MoMA’s 'To Save and Project' series offers wide-ranging discoveries

ScreenerBlog

Now in its 15th season, the Museum of Modern Art's “To Save and Project” surveys significant film-restoration projects from archives around the world. Running Jan. 18 through Feb. 1, it's also a primer on world cinema and an introduction to film history and technique.

But the series, organized by Dave Kehr, curator, Department of Film, is primarily the chance to see landmark movies the way their filmmakers intended. And this may be your only opportunity to view these titles under such great conditions.

Like the two features being shown Jan. 21, This Is Cinerama and Windjammer. A widescreen process that used three projectors and seven "surround sound" stereo speakers, Cinerama premiered in 1952 as a way to win viewers back to theatres from television. (Attendance had dropped by about half in the previous four years.)

Inventor Fred Wallis nurtured the process through an 11-camera Vitarama system to flight simulators used during World War II. Showman Michael Todd and King Kong's Merian C. Cooper joined the project later, Todd supervising the European footage in This Is Cinerama and Cooper the inspiration behind that film's closing aerial sequence.

Today only a handful of theatres can project Cinerama at all. But with "SmileBox," digital restorationist David Strohmaier and restoration producer Randy Gitsch mimic Cinerama's curved screen without the need for three projectors. They will explain their process, as well as the difficulty in restoring Cinerama movies, in an illustrated talk before the Windjammer screening.

The opening and closing nights of this year's TSAP are devoted to director William K. Howard, an underappreciated artist in part because his work has been so difficult to see. Howard started in silent movies, and worked in every genre, from westerns to musicals to biopics, in a career that stretched over three decades.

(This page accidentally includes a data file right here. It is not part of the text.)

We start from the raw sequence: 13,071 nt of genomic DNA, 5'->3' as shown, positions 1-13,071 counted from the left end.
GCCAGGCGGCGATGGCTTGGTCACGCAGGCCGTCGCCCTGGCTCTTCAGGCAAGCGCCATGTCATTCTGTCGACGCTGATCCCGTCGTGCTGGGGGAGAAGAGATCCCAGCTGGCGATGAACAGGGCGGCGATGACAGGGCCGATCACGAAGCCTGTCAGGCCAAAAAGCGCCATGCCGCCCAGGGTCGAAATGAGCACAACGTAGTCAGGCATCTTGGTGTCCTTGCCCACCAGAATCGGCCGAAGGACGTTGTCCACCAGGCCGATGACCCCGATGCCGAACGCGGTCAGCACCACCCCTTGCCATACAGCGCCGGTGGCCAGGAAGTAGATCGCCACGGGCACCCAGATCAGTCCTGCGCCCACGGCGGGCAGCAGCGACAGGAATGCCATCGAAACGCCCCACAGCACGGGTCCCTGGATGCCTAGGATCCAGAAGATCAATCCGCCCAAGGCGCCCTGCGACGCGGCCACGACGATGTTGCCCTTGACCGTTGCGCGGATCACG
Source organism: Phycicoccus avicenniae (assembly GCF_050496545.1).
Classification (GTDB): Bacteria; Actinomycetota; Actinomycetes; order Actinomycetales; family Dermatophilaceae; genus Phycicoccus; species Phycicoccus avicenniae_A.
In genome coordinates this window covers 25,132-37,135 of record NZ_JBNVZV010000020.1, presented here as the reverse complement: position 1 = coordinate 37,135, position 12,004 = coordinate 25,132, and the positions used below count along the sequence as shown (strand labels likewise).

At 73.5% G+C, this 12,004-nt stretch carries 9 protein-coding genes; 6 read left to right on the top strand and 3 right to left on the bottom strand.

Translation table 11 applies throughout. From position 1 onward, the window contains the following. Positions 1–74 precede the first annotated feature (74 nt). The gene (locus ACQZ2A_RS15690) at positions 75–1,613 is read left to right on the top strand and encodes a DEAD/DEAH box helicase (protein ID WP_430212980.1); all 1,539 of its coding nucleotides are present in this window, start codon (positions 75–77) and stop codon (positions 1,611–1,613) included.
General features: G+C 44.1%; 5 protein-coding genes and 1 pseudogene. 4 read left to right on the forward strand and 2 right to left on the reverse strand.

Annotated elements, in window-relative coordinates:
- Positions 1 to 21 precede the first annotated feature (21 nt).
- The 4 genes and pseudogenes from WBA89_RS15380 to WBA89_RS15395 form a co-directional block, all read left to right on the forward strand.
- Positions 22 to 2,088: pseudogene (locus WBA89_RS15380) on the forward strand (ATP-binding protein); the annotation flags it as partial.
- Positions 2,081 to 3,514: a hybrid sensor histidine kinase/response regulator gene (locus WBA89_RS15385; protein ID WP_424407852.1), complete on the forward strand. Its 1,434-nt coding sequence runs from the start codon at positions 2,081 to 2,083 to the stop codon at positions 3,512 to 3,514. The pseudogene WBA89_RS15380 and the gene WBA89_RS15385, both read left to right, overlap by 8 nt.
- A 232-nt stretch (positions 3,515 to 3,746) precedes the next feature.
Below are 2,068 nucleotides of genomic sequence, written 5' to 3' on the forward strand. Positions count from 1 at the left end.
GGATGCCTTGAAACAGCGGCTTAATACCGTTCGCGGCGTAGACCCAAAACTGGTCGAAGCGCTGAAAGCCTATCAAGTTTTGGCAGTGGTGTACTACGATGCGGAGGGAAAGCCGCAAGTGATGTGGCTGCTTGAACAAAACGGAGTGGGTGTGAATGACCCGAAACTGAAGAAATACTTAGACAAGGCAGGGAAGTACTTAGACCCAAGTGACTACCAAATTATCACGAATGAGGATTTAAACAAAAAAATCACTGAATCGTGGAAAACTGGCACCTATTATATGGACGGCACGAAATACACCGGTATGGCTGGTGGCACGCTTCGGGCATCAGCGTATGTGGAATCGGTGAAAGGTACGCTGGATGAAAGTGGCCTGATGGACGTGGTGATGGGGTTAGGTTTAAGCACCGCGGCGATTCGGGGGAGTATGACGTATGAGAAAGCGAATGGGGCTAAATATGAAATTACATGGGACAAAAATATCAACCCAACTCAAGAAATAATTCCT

In recent years Howard drew attention for the convoluted storytelling, heavy with flashbacks, in films like The Power and the Glory (often cited as an inspiration for Citizen Kane). But according to Kehr, Howard's style is important more for his concern for his characters, and his "insistence on mercy and forgiveness as the highest human values."

Transatlantic (Jan. 18) follows a half-dozen or so characters—among them dashing gambler Edmund Lowe, unhappy spouse Myrna Loy and home-wrecking chorine Greta Nissen—on an ocean liner to England. Howard alternates between chase thriller, drawing-room farce and proto-film noir, employing techniques that were startling at the time but have since become indispensible to film grammar. James Wong Howe's camera glides up gangplanks, down corridors, through staterooms, even descending into engine rooms in a movie designed above all to entertain.

MoMA restored both Transatlantic and Howard's Sherlock Holmes (Feb. 1) from nitrate elements. Based on William Gillette's popular play, this Holmes features an acidic turn by Clive Brook as the detective and an idiosyncratic Moriarty from silent star Ernest Torrence.